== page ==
The Moto World Is Losing It Over Husqvarna’s New Vitpilen 701
Four years later, the concept is finally a reality
Concept vehicles are, for the most part, mirages. They’re tall drinks of water, to be sure, but have as much chance of materializing as a mountains-are-blue Coors Light can in Death Valley.
Fulfilling that one-in-a-million chance: Husqvarna’s Vitpilen 701.
The Swedish company first unveiled a concept version of this street bike in 2014 at Milan’s annual motorcycle show EICMA, alongside the Svartpilen (translating to “black arrow”; the Vitpilen is “white arrow”), and moto enthusiasts have been salivating ever since.
Four years later, it’s here — and almost identical to the concept, it bears noting.
So what is it? A cafe racer? A roadster? Husqvarna isn’t putting any labels on it (besides “street bike”), which is appropriate, since the bike — along with the Vitpilen 401 and Svartpilen 401 — marks their reentry into the field.
Suffice to say, they’re doing things a little bit differently this time around.
Vitpilen 701 (3 images)
Just take a look at the specs: the engine is a 692.7cc liquid-cooled, single-cylinder, four-stroke oddity (the same as in KTM 690 Duke, which makes sense considering Husky is now owned by KTM AG) that puts out 75 HP and 53 lb.-ft. of torque. It’s also got Brembo brakes with Bosch ABS that can be flipped off, a 0-60 MPH time of 3.6 seconds and a dry weight of just 346 pounds, thanks to a noticeably pared-down body.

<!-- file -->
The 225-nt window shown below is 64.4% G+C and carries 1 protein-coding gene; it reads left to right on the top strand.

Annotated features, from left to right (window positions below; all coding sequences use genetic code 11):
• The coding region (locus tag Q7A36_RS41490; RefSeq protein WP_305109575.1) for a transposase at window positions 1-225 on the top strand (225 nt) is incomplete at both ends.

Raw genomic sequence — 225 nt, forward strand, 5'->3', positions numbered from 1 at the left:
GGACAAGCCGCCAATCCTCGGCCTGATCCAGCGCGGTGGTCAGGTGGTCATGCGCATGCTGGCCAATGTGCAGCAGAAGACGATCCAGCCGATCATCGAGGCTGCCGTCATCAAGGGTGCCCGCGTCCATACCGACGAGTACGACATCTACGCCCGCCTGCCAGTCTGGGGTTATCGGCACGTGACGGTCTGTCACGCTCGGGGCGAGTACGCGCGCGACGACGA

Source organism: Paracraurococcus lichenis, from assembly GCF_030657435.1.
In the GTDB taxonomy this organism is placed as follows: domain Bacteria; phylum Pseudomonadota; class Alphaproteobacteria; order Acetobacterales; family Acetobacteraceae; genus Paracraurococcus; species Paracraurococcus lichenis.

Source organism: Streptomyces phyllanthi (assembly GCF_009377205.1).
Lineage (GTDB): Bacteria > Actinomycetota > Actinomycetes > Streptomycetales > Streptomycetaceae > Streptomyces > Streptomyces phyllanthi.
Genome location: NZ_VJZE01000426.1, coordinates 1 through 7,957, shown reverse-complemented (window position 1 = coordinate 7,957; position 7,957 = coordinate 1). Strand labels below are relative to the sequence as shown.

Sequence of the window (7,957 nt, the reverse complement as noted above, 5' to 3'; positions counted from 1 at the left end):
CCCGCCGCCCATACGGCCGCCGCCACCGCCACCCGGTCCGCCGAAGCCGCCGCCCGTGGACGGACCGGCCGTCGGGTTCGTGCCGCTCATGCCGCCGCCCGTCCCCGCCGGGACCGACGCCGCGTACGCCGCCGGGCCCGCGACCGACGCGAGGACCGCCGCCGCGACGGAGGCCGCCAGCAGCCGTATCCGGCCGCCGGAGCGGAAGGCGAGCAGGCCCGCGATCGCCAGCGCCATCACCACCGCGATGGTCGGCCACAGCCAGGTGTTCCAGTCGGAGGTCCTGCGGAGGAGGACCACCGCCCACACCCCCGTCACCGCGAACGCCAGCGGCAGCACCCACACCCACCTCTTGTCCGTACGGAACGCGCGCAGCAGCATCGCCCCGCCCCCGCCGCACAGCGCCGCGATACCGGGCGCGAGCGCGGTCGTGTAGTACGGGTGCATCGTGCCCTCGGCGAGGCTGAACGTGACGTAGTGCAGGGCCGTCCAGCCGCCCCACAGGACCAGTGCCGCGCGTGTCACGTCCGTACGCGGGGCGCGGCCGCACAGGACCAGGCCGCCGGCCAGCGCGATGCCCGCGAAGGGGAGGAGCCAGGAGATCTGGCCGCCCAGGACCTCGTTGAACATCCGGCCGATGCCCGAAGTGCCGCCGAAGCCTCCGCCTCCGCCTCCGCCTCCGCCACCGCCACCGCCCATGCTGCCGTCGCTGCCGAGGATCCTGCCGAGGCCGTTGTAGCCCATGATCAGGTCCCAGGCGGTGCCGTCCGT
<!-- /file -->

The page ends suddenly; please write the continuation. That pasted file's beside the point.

While the engine doesn’t invoke that certain joie de vivre from numbers alone, the spate of test-drive reviews seem to disagree — and come to a curiously similar conclusion.
“I imagine this is what the hawk … feels when soaring through the mountain updrafts,” writes the Manual.
Cool Hunting says “the bike disappears below you.”
The Drive’s correspondent goes so far as to say “the machine was an extension of [his] neural network.”
Suffice it to say, the Vitpilen 701 seems to have that can’t-quite-put-a-finger-on-it quality that bikers search for. Because in the end, if you only wanted practical, numbers-driven performance, you’d drive a car.
The price is on the higher end at $11,999, but Motorcyclist’s On Two Wheels series says, as a complete package, it’s comparable to BMW’s R nineT ($15,495) and Triumph’s Thruxton R ($15,000).
In the end, it doesn’t matter if you think it’s a fair price or not. They’re selling like hotcakes.
Main image: Schedl R., Inline images: Husqvarna